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Keep the pedals moving

Good Dirt



City Councilor Jill Gaebler gleefully pedaled around the cycling expo at the first Colorado Springs Bicycle Summit. Allen Beauchamp, the city's steadfast cycling advocate, wore one of his famous "perma-grins."

Carrie Simison, publisher of the Colorado Springs Independent, was presented with a new fat bike, her reward for working day and night to organize the June 3 event. And Kate Brady, the city's new bicycle planner, stood before a packed room and talked about her goal of making Colorado Springs one of the country's best cities for bicycling.

The bike summit provided a full day of Kumbaya moments for our cycling community, an evolving and fluid cast of characters, organizations and businesses, striving to create better cycling opportunities in the Pikes Peak region. It hasn't been easy. If any group deserves to feel prideful, it is our cyclists and community leaders such as Trails and Open Space Coalition Executive Director Susan Davies, Gaebler and Beauchamp.

"People came with great attitudes and they were willing to learn," says Davies, whose organization helped create the summit (along with the Indy, SRAM, YMCA of the Pikes Peak Region and Bike Colorado Springs). "And we had a good cross-section in attendance — women, men, advocates, business people, city folks, all who share a passion for cycling."

The day included seminars and presentations on timely topics, such as the economic benefits of cycling, commuting, recreational riding and advocacy. Craig Casper, transportation planner for Pikes Peak Area Council of Governments, provided numbers to digest.

Cycling contributes $28 million annually to the local economy.

Each $1 invested in cycling infrastructure (bike lanes, bridges, etc.) provides a return of $1.80 to $2.70 per year in benefits. Or, an investment of $40 million should result in $81 million per year.

Dirk Draper, president and chief executive officer of the Colorado Springs Business Alliance, talked about bike lanes creating more business for local merchants. He says cyclists spend more than those who drive. Employees who commute by bike, he says, are healthier and miss fewer days of work. And younger workers, a demographic that Colorado Springs has struggled to keep and attract, are migrating to bikeable communities.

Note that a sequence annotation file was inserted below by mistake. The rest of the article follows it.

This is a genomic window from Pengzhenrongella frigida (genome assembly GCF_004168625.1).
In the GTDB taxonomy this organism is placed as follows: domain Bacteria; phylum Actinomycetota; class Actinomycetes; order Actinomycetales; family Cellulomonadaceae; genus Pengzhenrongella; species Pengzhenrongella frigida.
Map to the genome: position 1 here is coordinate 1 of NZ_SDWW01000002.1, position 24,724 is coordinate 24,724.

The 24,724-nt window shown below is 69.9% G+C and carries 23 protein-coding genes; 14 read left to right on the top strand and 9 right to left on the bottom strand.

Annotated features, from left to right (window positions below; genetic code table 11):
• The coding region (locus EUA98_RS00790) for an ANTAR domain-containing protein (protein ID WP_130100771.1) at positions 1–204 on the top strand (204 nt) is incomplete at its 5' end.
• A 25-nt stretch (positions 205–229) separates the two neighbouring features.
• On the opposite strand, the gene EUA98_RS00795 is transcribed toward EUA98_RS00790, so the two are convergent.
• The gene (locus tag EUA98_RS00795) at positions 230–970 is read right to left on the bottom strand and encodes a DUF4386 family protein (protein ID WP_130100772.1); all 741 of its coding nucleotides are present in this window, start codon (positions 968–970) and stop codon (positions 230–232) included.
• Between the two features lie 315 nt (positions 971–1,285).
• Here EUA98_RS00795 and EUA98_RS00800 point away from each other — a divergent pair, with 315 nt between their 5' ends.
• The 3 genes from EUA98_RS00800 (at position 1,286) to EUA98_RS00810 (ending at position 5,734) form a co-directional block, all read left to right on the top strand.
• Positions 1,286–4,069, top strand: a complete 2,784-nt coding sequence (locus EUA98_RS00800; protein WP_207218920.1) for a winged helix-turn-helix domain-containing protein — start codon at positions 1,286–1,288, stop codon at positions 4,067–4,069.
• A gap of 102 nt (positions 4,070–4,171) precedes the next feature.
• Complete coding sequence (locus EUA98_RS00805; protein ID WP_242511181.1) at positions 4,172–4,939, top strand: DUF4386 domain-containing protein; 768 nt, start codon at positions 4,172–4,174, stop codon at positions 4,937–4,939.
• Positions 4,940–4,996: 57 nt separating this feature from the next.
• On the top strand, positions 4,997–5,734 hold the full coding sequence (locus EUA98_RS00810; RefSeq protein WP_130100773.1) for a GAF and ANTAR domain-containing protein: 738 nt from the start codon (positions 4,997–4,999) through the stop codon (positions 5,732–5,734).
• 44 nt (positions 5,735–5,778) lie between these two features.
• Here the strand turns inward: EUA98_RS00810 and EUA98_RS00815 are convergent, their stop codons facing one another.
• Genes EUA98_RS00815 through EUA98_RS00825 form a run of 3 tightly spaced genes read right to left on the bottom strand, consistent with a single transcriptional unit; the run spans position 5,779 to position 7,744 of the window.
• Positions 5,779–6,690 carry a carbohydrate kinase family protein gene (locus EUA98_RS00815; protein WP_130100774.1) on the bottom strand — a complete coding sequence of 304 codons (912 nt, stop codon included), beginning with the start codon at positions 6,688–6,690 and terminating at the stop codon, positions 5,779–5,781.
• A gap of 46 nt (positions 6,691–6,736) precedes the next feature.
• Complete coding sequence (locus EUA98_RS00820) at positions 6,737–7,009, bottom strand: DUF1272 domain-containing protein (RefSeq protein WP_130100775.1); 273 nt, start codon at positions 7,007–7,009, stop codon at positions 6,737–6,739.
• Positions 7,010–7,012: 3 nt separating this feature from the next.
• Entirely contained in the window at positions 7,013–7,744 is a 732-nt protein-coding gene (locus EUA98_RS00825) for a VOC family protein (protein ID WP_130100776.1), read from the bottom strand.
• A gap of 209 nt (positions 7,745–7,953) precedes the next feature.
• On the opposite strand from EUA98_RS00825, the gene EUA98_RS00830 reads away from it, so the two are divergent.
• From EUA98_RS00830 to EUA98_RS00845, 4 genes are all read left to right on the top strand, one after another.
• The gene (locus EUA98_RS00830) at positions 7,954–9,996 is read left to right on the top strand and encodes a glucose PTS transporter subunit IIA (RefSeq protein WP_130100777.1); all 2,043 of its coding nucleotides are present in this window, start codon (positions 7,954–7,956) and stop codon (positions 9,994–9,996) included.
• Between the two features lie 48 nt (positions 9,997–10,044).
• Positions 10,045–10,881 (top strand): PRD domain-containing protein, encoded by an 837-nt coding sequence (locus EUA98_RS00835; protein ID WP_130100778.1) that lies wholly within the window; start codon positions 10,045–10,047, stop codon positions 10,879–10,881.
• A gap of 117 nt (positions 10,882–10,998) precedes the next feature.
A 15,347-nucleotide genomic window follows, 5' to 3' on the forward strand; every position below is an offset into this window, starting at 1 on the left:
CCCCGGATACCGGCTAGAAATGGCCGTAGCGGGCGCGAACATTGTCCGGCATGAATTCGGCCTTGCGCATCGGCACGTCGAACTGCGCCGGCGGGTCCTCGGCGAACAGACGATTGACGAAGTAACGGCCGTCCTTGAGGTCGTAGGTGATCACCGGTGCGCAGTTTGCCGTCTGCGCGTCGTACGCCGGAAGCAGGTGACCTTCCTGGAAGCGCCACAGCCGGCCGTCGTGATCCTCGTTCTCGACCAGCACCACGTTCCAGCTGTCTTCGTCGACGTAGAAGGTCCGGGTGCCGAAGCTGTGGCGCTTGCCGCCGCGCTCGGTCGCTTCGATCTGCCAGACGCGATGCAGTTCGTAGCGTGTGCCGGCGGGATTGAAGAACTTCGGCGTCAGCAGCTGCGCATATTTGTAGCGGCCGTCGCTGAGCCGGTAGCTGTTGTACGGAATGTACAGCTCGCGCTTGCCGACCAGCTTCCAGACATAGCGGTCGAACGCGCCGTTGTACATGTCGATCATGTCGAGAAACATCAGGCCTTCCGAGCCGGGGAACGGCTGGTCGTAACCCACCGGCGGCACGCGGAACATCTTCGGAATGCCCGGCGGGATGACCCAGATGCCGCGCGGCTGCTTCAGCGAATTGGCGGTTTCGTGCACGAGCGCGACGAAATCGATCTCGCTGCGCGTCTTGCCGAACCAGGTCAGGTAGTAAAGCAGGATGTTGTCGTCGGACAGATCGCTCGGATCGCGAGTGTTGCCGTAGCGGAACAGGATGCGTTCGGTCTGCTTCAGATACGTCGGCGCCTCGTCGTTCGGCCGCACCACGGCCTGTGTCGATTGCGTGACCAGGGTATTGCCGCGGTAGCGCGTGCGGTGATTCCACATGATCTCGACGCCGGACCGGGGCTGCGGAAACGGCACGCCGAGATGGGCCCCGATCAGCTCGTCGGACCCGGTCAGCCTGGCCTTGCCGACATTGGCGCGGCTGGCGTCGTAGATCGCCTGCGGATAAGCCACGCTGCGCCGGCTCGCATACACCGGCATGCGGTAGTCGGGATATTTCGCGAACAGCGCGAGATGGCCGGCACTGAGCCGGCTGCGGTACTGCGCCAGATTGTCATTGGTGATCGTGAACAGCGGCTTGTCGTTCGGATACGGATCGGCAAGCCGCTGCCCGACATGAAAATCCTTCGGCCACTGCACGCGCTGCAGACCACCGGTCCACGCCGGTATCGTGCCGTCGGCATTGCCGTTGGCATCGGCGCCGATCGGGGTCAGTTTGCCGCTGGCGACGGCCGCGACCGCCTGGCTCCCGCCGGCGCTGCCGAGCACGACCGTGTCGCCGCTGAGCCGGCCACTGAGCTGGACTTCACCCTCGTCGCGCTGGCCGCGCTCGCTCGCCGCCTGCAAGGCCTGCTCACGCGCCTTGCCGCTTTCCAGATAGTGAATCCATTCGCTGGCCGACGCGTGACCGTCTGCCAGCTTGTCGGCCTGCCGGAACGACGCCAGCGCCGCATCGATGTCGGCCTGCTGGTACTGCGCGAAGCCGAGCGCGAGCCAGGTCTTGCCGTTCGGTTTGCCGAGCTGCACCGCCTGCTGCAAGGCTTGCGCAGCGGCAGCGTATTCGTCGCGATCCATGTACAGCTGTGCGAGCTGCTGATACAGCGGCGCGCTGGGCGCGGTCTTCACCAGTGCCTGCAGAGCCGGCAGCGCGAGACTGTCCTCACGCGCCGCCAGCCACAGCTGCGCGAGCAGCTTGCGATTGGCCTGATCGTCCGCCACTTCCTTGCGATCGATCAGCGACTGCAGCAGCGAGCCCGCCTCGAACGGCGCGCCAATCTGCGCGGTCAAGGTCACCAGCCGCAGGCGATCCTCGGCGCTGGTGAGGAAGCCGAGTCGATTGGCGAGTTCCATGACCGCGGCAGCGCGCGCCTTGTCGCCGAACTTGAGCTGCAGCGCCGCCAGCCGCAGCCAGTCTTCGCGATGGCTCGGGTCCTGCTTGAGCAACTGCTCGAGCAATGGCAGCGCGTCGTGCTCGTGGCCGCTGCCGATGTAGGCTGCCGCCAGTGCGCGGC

Davies, Gaebler and others insist Colorado Springs is on the precipice of greater bicycling. There is a new Bicycling Master Plan in the works. A bike share program, allowing anyone to grab a bike and ride throughout the downtown area, and perhaps farther, will happen here. Colorado Springs has committed to "Complete Streets" (, a national program calling for street construction accommodating all users. But creating safe cycling on our streets? Progress can be slow and frustrating.

"We need a project that hits on all cylinders, one that everyone can say, 'Oh, yeah, this works, this does what it's supposed to do,'" Davies says. "We need something that makes it easier and safer for people to bicycle."

Bicycle commuting in Colorado Springs is nearly nonexistent compared to other communities. We ride recreationally, mostly via mountain bike, but few ride to work. Gaebler says that must change: "Women especially want to ride, but they won't ride on the roads until it's safe."

Sales tax builds streets and bike lanes in Colorado Springs. Everyone pays, Gaebler says, so everyone should be accommodated: motorists, cyclists and pedestrians. Beauchamp says it's one thing to build a cycling community, but a better goal is to create a community that embraces cycling. We're all in this together. We all benefit in a thriving cycling culture.

What can you and I do to make it happen? Be loud and proud. Our voice counts. "Contact the policy-makers and let them know that you want roads that can be used by all users," Gaebler says.

Check out the organization Bike Colorado Springs (, a new effort with a goal of creating safe and accessible cycling in the Pikes Peak region. The website is full of information, and there is a link that will help you become a cycling advocate.

Finally, go for a ride. More butts on bike seats is a real thing. Consider participating in the Starlight Spectacular (more about that at, a June 18 fundraiser for the Trails and Open Space Coalition. (Disclosure: Carrie Simison is on the TOSC board.)

Be patient. Be persistent. Change comes slowly.

But we'll get there, one pedal stroke at a time.

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